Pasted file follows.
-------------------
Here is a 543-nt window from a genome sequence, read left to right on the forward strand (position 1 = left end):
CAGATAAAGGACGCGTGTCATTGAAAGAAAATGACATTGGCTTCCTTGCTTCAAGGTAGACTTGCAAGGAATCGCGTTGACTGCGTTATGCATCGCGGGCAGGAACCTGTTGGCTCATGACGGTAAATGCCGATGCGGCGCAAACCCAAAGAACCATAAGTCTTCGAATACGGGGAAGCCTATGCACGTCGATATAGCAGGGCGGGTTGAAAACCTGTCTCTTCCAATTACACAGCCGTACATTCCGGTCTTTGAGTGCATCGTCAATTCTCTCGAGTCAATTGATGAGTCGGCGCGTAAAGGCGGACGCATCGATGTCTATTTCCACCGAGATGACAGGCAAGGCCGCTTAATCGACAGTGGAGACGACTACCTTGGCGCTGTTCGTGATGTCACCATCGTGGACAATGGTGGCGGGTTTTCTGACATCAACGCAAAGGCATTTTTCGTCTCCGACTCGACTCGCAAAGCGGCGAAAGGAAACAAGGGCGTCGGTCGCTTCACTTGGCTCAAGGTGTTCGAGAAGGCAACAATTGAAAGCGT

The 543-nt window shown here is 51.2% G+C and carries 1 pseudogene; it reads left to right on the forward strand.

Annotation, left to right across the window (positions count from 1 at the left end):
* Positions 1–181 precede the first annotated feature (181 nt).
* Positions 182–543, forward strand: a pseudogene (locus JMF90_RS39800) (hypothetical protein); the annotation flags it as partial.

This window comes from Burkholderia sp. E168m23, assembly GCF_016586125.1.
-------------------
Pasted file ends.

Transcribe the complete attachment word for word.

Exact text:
Here is a 543-nt window from a genome sequence, read left to right on the forward strand (position 1 = left end):
CAGATAAAGGACGCGTGTCATTGAAAGAAAATGACATTGGCTTCCTTGCTTCAAGGTAGACTTGCAAGGAATCGCGTTGACTGCGTTATGCATCGCGGGCAGGAACCTGTTGGCTCATGACGGTAAATGCCGATGCGGCGCAAACCCAAAGAACCATAAGTCTTCGAATACGGGGAAGCCTATGCACGTCGATATAGCAGGGCGGGTTGAAAACCTGTCTCTTCCAATTACACAGCCGTACATTCCGGTCTTTGAGTGCATCGTCAATTCTCTCGAGTCAATTGATGAGTCGGCGCGTAAAGGCGGACGCATCGATGTCTATTTCCACCGAGATGACAGGCAAGGCCGCTTAATCGACAGTGGAGACGACTACCTTGGCGCTGTTCGTGATGTCACCATCGTGGACAATGGTGGCGGGTTTTCTGACATCAACGCAAAGGCATTTTTCGTCTCCGACTCGACTCGCAAAGCGGCGAAAGGAAACAAGGGCGTCGGTCGCTTCACTTGGCTCAAGGTGTTCGAGAAGGCAACAATTGAAAGCGT

The 543-nt window shown here is 51.2% G+C and carries 1 pseudogene; it reads left to right on the forward strand.

Annotation, left to right across the window (positions count from 1 at the left end):
* Positions 1–181 precede the first annotated feature (181 nt).
* Positions 182–543, forward strand: a pseudogene (locus JMF90_RS39800) (hypothetical protein); the annotation flags it as partial.

This window comes from Burkholderia sp. E168m23, assembly GCF_016586125.1.